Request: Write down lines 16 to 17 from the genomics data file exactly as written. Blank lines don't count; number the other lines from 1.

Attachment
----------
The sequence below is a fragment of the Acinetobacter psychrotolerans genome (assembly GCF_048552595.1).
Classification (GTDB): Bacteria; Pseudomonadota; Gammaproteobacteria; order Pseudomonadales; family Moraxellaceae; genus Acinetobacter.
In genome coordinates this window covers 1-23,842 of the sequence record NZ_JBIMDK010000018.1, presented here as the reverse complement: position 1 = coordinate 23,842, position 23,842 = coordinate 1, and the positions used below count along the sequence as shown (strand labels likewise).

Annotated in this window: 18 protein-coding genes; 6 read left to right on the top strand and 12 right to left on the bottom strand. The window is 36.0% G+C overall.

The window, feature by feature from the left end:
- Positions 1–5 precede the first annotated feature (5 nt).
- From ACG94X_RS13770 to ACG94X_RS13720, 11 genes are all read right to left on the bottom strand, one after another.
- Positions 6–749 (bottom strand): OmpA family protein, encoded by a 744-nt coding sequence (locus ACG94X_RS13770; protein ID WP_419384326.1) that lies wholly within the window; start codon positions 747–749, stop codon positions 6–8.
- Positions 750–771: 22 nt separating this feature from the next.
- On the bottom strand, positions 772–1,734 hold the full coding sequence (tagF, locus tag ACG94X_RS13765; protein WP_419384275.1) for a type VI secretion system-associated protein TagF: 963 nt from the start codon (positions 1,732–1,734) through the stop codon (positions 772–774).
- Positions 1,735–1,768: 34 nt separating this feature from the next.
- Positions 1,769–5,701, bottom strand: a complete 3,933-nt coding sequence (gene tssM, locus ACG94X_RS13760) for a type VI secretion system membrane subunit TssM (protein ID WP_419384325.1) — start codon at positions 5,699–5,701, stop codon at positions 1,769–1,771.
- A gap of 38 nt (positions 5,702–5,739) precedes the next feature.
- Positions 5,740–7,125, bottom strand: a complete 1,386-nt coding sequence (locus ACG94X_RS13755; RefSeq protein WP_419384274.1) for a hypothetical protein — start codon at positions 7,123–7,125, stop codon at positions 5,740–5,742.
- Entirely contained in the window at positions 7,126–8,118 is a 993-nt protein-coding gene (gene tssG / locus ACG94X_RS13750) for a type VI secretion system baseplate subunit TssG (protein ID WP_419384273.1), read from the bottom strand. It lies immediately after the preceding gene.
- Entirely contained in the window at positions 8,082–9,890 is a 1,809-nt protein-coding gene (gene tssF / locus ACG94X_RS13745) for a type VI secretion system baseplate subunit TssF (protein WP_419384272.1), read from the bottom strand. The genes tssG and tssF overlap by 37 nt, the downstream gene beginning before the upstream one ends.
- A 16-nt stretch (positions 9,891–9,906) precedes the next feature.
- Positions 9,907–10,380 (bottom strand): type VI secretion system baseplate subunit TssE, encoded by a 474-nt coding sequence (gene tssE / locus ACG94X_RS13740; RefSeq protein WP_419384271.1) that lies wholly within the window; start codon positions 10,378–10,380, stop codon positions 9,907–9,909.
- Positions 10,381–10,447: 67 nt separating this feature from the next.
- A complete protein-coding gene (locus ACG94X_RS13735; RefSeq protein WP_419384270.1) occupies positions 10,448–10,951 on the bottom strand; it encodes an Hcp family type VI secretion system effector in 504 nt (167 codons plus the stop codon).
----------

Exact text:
- Entirely contained in the window at positions 8,082–9,890 is a 1,809-nt protein-coding gene (gene tssF / locus ACG94X_RS13745) for a type VI secretion system baseplate subunit TssF (protein WP_419384272.1), read from the bottom strand. The genes tssG and tssF overlap by 37 nt, the downstream gene beginning before the upstream one ends.
- A 16-nt stretch (positions 9,891–9,906) precedes the next feature.